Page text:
hypercarbia mot often results from hypoventilation, CO2 >45
hypocarbia is usually caused by hyperventilation, CO2 <35
How is uncompensated resp acidosis identified ⬆Ph,⬇CO2, with normal HCO3 and normal BE
what is fully/completly compensated resp acidosis? ⬆HCO3 enough to bring Ph within normal range
What is the most reliable measurement of pt ventilation CO2, and should be interpreted in light of a normal VE w/CO2 or >VE w/normal CO2
HCO3 bicarb, norm is 22-26 mEq/L, primary metabolic component of acid-base balance, regulated by renal system, usually requires 12-24 hrs for compensatory response
A decrease in CO2 (to the left in O2 curve) reduces HCO3 how much CO2 <5mmHg will <HCO3 by 1
An increase in CO2 (to the right) will increase HCO3 how much CO2 >10-15 will >HCO3 by 1
BE+- base excess base deficit, standard deviation of HCO3 that takes buffering of RBC's into account. Calculated with Ph, CO2 and Hematocrit and is a more complete analysis of metabolic buffering capability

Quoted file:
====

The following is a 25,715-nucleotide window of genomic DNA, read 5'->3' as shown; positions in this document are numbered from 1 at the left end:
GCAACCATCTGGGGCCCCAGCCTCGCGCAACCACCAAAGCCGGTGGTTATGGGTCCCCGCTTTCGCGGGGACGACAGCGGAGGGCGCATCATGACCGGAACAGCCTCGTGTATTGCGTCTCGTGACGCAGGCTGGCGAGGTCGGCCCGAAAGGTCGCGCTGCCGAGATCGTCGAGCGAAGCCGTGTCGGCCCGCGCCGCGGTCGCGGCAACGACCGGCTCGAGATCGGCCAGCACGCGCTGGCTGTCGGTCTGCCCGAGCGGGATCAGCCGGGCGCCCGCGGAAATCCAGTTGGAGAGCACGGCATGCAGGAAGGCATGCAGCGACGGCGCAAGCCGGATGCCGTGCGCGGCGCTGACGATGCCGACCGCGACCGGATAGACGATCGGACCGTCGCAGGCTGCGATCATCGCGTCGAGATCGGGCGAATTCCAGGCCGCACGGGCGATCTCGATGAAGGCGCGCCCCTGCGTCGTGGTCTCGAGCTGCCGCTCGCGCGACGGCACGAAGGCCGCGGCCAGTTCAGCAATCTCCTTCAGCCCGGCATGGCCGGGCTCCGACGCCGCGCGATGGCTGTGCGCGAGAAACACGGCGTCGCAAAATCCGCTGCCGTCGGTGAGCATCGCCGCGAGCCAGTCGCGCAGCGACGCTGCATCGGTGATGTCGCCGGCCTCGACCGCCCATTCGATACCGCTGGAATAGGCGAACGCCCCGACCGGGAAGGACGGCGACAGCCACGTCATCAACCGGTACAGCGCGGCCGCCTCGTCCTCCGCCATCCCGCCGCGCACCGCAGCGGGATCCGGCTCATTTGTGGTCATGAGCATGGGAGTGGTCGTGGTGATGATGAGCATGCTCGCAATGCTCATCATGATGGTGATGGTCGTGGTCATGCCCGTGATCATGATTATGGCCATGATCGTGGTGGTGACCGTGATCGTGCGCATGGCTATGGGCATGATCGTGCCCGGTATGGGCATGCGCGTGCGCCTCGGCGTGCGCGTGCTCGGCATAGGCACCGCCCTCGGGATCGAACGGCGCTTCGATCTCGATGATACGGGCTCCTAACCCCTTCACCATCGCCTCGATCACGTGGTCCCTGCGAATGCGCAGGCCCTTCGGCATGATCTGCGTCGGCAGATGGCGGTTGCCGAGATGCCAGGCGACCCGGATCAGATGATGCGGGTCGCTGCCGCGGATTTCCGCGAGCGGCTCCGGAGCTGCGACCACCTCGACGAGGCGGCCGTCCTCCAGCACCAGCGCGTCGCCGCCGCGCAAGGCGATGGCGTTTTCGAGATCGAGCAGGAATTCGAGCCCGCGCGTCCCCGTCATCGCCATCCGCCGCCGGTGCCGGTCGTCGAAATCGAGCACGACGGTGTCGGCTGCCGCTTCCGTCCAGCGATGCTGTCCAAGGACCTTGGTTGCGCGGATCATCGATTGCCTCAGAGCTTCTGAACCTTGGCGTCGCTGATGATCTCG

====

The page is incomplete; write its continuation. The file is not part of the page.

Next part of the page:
Base excess positive value indicates either base has been added or buffer removed, larger the number the more sever the metabolic component
what is the importance of BE allows analysis of pure metabolic components of acid-base balance, changes in met components alter acid-base, respiratory components do not
do changes in CO2 effect BE? NO, only metabolic changes alter BE
Simple respiratory acidosis is inadequate ventilation, elevated CO2
common causes of resp acidosis acute upper airway obstruction, severe diffuse airway obstruction (acute or chronic), massive pulm edema
Common non-respiratory problems that cause resp acidosis drug OD, spinal cord injury, neuromuscular diseases, head trauma, trauma to thoracic cage
How is acute resp acidosis compensated none, renal changes are to slow
How is chronic resp acidosis compensated kidneys increase absorption of HCO3
How is uncompensated resp acidosis identified ⬆Ph,⬇CO2, with normal HCO3 and normal BE
What is partially compensated resp acidosis ⬆HCO3, but Ph is not yet w/in normal limits
what is fully/completely compensated resp acidosis? ⬆HCO3 enough to bring Ph within normal range
How is degree of compensating determined in resp acidosis acute-HCO3⬆1 for every 10-15 ⬆in CO2, chronic- HCO3⬆4 for every 10 ⬆CO2